Scientific collaborations at a large, transdisciplinary research center increased the longer the members were affiliated with the center, according to a new study by the Brown School at Washington University in St. Louis. The network included junior and senior researchers from three organizations and nine disciplines who were affiliated with the university’s Center for Diabetes Translation Research.Researchers found that for every year a network member had been involved with the center, they were 10 percent more likely to have collaborated with another center member and 13 percent more likely to have worked on a publication with another center member. Rank and discipline were not significantly associated with collaboration.
They also found that the network was highly centralized around the director, “who was significantly more likely to form ties across all types of scholarly collaboration,” wrote lead author Dr. Jenine K. Harris. She suggested that future studies examine centers with other leadership structures to see if they were similarly collaborative.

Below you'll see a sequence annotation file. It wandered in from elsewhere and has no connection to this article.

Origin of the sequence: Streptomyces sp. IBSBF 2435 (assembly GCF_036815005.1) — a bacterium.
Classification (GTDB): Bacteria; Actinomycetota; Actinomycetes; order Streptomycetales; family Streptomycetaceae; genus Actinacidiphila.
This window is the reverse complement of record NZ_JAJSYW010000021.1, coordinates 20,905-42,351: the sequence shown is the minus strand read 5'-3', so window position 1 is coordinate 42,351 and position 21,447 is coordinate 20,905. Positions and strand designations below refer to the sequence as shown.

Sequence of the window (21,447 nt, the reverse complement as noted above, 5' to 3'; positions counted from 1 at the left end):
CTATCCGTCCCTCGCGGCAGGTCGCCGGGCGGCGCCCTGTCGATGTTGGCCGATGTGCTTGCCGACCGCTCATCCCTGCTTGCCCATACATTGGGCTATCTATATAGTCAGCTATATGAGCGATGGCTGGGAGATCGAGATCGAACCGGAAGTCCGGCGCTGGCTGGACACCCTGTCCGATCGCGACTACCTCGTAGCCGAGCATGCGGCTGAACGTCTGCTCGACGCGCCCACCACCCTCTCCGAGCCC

“As transdisciplinary centers become more common, it is important to identify structural features associated with scholarly productivity and, ultimately, with advancing science and practice,” Dr. Harris concluded.
The center is one of seven in the U.S. supported by the National Institute of Diabetes and Digestive and Kidney diseases. Its director is Dr. Debra Haire-Joshu, Joyce Wood Professor at the Brown School, who was also a co-author of the study.
The study was published August 24 in the journal PLOS One.
To read more, click: http://journals.plos.org/plosone/article?id=10.1371/journal.pone.0136457